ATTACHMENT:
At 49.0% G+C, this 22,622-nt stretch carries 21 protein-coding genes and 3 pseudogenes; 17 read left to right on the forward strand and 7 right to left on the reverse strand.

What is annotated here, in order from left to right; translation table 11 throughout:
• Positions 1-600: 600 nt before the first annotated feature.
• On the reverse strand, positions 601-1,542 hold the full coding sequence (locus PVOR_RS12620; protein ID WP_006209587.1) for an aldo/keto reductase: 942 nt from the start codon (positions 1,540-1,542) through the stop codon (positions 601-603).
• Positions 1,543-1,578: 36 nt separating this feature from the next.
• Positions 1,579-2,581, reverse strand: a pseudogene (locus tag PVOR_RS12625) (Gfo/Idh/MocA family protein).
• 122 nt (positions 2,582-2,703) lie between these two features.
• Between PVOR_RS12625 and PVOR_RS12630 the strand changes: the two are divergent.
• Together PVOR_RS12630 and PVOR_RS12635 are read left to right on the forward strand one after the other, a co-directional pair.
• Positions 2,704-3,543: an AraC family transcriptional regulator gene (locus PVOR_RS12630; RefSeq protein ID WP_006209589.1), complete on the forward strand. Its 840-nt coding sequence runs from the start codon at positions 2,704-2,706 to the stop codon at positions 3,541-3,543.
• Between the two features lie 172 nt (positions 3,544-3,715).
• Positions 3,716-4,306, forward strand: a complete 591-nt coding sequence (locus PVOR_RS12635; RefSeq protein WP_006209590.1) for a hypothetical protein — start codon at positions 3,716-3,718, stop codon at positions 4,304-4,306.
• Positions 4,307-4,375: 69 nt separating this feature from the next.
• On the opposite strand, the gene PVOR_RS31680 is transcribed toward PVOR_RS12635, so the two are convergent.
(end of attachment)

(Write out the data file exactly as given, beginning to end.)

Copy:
At 49.0% G+C, this 22,622-nt stretch carries 21 protein-coding genes and 3 pseudogenes; 17 read left to right on the forward strand and 7 right to left on the reverse strand.

What is annotated here, in order from left to right; translation table 11 throughout:
• Positions 1-600: 600 nt before the first annotated feature.
• On the reverse strand, positions 601-1,542 hold the full coding sequence (locus PVOR_RS12620; protein ID WP_006209587.1) for an aldo/keto reductase: 942 nt from the start codon (positions 1,540-1,542) through the stop codon (positions 601-603).
• Positions 1,543-1,578: 36 nt separating this feature from the next.
• Positions 1,579-2,581, reverse strand: a pseudogene (locus tag PVOR_RS12625) (Gfo/Idh/MocA family protein).
• 122 nt (positions 2,582-2,703) lie between these two features.
• Between PVOR_RS12625 and PVOR_RS12630 the strand changes: the two are divergent.
• Together PVOR_RS12630 and PVOR_RS12635 are read left to right on the forward strand one after the other, a co-directional pair.
• Positions 2,704-3,543: an AraC family transcriptional regulator gene (locus PVOR_RS12630; RefSeq protein ID WP_006209589.1), complete on the forward strand. Its 840-nt coding sequence runs from the start codon at positions 2,704-2,706 to the stop codon at positions 3,541-3,543.
• Between the two features lie 172 nt (positions 3,544-3,715).
• Positions 3,716-4,306, forward strand: a complete 591-nt coding sequence (locus PVOR_RS12635; RefSeq protein WP_006209590.1) for a hypothetical protein — start codon at positions 3,716-3,718, stop codon at positions 4,304-4,306.
• Positions 4,307-4,375: 69 nt separating this feature from the next.
• On the opposite strand, the gene PVOR_RS31680 is transcribed toward PVOR_RS12635, so the two are convergent.